2.7. Statistical Analysis
Dry weight and cordycepin production are expressed as means ± SD. An analysis of variance (ANOVA) followed by Tukey’s test was applied for multiple comparisons of significant analyses at . Statistical data analyses were performed in SPSS version 17.0 software packet. Design-Expert Version 8.0.5b software package (Stat-Ease Inc., Minneapolis, USA) was used for designing experiments as well as for regression and graphical analysis of the experimental data obtained.
3. Results and Discussion
3.1. Effects of Working Volume on the Biomass and Cordycepin Production
Dissolved oxygen concentration is the key factor in the medium for cell growth and metabolite biosynthesis . Dissolved oxygen does not only have an important function in the respiratory chain, but also in metabolite composition [37, 38]. A previous study showed that the highest cordycepin production and productivity were obtained at lower dissolved oxygen levels . Masuda et al.  also reported that a lower medium depth was most efficient for cordycepin production in C. militaris by surface culture.
In this study, we tried to establish the most efficient working volume of medium for improved cordycepin production. Cultures of C. militaris were prepared at the working volumes of 100 to 900 mL (corresponding to a medium depth of 1.26 to 11.31 cm). As shown in Figure 1, cordycepin production reduced gradually with increasing working volume of the medium, from 100 to 700 mL. However, there was no significant difference in cordycepin production in different working volumes. Obviously, the highest working volume of 900 mL did not help in cordycepin production. The result indicates that there is an upper dissolved oxygen limit in the medium for cordycepin production . Lower working volumes result in higher cordycepin productivity, with the highest peak ( mg of cordycepin) produced at using 700 mL of media. Changes in biomass values were small (between 300 and 700 mL) because of the restricted area and thickness of the mycelial mat. In order to obtain higher cordycepin production, the most effective medium amount was 700 mL (corresponding to an 8.8 cm medium depth) and used as the media volume for next experiment.
3.2. Effects of Carbon and Nitrogen Sources on Cordycepin Production
To find a suitable carbon source for C. militaris cordycepin production we added various carbon sources at a concentration of 20 g/L to the sugar-free basal medium. Glucose was previously found to be an excellent precursor of cordycepin production . However, as shown in Figure 2(a), sucrose and lactose proved to be better carbon sources for cordycepin production than glucose in this study. Cordycepin production reached mg/L of sucrose and mg/L of lactose, respectively. Therefore, sucrose was selected as the main carbon source in the remaining experiment.
In previous work, nitrogen showed a regulating role important in cordycepin production and had two effects . One effect was negative since, in excess, N promoted a faster mycelial growth and consequently diverted the source of carbon toward energy and biomass production. The other effect was positive because a moderate input contributed to the maintenance of citric acid productive biomass . To investigate the effect of nitrogen sources on cordycepin production in C. militaris, various compounds containing nitrogen (inorganic and organic nitrogen) were added individually to nitrogen free basal medium at a concentration of 20 g/L. Among the 8 nitrogen sources tested, peptone, yeast extract, beef extract, casein, and NH4NO3 were favorable to the cordycepin production (Figure 2(b)). Organic nitrogen was advantageous to both growth and biosynthesis of metabolites. The result is consistent with the experimental data reported  and showed that maximum cordycepin production resulted when the peptone was used as a nitrogen source.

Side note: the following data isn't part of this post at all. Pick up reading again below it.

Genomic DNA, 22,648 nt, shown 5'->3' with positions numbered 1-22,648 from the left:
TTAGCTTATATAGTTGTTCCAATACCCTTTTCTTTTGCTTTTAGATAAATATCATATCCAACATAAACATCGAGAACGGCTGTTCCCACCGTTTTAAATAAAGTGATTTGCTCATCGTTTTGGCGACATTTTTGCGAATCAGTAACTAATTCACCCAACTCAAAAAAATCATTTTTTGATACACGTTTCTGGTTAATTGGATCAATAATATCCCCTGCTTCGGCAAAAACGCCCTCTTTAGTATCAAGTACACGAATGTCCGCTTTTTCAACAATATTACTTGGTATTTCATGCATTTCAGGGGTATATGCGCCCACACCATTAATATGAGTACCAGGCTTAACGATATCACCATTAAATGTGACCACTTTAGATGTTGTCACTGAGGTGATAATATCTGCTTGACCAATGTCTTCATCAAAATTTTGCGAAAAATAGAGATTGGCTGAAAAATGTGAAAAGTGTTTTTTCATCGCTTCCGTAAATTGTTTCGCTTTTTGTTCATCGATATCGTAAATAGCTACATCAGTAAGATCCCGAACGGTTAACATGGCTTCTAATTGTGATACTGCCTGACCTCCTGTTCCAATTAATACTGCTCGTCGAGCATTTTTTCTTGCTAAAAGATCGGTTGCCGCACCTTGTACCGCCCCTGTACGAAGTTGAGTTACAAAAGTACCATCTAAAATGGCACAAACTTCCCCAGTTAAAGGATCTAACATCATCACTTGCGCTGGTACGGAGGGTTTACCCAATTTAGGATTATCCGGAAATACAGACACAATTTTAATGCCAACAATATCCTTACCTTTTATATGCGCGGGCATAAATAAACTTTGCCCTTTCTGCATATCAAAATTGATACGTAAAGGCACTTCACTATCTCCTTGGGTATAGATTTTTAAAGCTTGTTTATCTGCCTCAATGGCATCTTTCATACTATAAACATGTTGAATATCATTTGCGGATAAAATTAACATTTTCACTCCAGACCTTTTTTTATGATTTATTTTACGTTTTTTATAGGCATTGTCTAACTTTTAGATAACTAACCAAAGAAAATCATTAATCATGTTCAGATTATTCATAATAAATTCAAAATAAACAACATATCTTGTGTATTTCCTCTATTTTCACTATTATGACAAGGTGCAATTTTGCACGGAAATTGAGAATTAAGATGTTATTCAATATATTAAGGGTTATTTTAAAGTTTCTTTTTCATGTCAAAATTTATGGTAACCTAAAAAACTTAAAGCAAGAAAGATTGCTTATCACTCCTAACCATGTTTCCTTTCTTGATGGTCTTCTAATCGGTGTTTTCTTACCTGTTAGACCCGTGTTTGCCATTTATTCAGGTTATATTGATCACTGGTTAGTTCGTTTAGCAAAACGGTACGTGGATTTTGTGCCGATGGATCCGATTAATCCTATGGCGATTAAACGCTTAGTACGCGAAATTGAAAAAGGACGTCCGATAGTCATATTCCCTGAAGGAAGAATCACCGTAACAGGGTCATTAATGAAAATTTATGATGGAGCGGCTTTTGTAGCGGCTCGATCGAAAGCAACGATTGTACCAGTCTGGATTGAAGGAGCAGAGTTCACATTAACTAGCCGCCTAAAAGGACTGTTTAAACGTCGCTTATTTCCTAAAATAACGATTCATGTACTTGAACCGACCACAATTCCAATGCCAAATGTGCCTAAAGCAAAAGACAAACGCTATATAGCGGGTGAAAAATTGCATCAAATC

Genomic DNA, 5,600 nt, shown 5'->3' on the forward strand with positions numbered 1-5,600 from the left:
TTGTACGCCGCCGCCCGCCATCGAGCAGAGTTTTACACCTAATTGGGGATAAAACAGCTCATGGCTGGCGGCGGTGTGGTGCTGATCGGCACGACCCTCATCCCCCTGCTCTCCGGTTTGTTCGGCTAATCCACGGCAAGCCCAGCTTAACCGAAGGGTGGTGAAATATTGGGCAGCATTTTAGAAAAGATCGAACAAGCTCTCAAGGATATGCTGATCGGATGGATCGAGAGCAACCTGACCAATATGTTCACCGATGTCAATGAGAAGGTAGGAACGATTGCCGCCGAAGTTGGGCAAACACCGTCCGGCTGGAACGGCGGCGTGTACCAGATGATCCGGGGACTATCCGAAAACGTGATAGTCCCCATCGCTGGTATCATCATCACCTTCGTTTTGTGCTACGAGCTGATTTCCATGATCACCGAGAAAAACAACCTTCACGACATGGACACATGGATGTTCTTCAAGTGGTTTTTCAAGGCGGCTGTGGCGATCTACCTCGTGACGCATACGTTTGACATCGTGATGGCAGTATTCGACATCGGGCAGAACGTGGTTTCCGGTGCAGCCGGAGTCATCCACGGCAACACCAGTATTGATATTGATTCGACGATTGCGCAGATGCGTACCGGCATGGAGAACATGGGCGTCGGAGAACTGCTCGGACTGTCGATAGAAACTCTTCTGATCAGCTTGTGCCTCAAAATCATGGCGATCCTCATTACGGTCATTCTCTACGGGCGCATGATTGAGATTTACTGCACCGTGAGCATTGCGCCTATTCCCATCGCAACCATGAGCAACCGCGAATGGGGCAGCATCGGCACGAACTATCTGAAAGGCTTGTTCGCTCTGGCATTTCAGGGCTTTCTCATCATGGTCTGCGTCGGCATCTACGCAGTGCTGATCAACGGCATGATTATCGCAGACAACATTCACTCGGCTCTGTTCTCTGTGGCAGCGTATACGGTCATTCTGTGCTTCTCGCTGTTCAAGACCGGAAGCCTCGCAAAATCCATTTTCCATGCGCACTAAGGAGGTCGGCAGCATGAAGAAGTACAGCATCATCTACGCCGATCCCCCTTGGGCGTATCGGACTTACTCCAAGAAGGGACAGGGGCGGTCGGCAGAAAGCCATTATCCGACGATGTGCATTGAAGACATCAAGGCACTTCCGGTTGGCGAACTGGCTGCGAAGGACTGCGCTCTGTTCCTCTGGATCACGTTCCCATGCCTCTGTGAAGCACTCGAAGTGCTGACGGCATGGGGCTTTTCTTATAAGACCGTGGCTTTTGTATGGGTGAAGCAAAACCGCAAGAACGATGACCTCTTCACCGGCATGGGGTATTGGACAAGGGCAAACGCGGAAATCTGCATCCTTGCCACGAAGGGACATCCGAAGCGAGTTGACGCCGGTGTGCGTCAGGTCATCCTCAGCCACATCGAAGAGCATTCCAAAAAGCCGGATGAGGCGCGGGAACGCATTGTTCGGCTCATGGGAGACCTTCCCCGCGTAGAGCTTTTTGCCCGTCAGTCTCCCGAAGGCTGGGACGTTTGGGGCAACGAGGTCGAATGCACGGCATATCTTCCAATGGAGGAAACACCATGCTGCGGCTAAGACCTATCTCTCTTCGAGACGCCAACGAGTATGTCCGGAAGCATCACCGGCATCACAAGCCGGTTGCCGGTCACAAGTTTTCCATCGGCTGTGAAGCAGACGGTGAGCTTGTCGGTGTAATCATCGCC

3.3. Effects of Inorganic Salt and Growth Factor on the Cordycepin Production
Inorganic ion was one of the most important nutrition components of medium for the mycelial growth . In order to investigate the effects of inorganic salt for the cordycepin production in C. militaris, we tested nine types (at 1 g/L) of inorganic salts (Figure 3(a)). Media with only 20 g/L glucose and 20 g/L peptone were used as the control. The highest cordycepin production ( mg/L) by C. militaris was observed in medium, when K2HPO4·3H2O was used as an inorganic salt. KH2PO4, MgSO4·7H2O, KCl, and MgCl2·6H2O were also useful inorganic salts. At last, MgSO4·7H2O and K2HPO4·3H2O were recognized as favorable bioelements for production of cordycepin.
Growth factor is essential for growth response and metabolite production . In order to find the optimal growth factor for cordycepin production, C. militaris was cultured in a basal medium with different vitamins and plant growth hormones in static liquid culture. Cordycepin production increased in media with added 10 mg/L of VB1, NAA, and VB11 (Figure 3(b)). Maximum cordycepin production ( mg/L) occurred when VB1 was used as the growth factor.